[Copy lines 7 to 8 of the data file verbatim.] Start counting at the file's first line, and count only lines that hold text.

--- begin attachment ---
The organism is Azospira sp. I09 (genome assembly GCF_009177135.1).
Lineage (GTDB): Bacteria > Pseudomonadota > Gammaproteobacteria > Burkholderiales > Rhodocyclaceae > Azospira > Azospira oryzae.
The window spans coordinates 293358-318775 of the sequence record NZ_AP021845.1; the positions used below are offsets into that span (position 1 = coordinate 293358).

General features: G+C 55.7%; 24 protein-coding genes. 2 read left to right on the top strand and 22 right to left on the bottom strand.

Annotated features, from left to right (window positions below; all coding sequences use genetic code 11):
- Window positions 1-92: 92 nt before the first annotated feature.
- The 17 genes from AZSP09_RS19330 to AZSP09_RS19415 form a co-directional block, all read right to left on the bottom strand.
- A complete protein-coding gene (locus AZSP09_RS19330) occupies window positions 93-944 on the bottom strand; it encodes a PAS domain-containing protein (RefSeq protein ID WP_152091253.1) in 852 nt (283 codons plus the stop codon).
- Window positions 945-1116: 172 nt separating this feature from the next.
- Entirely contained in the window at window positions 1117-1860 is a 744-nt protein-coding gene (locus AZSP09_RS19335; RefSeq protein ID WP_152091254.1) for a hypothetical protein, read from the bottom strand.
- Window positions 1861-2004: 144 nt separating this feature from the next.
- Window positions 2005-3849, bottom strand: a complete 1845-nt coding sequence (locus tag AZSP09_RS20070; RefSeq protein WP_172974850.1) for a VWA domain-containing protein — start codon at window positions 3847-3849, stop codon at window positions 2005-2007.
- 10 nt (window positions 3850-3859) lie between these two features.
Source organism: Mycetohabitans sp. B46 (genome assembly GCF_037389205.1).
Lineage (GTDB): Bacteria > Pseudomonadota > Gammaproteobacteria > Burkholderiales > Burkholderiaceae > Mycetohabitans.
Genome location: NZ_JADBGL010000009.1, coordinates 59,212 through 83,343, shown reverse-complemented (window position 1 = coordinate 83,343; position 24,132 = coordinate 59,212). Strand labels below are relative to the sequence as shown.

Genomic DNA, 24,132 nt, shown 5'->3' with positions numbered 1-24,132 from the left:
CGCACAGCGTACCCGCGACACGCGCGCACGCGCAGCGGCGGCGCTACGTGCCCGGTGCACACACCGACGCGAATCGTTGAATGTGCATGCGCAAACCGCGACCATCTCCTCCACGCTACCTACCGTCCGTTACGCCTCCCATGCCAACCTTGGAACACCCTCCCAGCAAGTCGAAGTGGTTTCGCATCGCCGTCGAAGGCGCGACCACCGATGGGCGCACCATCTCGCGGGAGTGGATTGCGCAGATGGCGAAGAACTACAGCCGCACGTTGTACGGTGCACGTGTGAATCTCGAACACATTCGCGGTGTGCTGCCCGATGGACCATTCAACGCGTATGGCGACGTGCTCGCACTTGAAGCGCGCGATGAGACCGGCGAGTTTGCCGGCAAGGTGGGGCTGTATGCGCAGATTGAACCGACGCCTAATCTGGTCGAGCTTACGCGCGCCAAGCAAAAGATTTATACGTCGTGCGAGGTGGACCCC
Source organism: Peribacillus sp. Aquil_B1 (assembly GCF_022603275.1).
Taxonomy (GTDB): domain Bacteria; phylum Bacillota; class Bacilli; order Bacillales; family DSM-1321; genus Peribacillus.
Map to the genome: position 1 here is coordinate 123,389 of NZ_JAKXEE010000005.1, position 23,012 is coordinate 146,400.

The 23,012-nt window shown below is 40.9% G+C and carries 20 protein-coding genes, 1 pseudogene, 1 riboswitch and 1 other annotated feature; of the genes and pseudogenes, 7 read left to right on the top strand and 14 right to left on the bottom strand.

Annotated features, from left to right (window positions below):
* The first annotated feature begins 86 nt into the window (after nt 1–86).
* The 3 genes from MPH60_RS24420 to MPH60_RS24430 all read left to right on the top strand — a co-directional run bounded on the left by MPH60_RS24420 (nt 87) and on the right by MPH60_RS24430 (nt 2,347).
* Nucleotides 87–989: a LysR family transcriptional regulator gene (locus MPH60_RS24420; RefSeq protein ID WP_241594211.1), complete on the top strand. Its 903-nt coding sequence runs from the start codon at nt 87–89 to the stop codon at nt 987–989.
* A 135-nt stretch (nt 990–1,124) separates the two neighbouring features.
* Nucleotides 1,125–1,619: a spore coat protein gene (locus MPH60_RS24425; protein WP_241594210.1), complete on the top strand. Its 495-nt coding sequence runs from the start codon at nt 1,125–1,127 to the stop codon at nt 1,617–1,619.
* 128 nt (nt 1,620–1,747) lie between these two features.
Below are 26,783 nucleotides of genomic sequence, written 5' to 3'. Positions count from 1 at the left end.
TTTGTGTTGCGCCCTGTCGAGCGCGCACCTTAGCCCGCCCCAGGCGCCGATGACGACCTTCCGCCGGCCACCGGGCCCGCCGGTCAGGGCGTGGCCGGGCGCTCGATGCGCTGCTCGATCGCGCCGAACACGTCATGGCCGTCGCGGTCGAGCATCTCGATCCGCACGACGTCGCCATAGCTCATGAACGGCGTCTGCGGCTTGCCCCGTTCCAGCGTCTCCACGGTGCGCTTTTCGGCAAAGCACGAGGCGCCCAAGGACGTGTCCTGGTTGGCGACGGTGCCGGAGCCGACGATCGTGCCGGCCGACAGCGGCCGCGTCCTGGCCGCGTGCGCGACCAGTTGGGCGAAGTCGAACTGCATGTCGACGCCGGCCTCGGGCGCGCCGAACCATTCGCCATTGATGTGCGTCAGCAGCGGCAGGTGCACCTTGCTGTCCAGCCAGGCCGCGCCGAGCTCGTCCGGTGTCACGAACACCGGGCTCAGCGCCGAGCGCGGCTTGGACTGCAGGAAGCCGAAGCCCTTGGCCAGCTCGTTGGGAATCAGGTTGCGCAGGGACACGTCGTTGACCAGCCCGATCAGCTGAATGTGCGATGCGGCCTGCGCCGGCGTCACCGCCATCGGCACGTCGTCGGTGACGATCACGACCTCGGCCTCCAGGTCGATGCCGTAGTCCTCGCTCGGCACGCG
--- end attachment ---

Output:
- The 17 genes from AZSP09_RS19330 to AZSP09_RS19415 form a co-directional block, all read right to left on the bottom strand.
- A complete protein-coding gene (locus AZSP09_RS19330) occupies window positions 93-944 on the bottom strand; it encodes a PAS domain-containing protein (RefSeq protein ID WP_152091253.1) in 852 nt (283 codons plus the stop codon).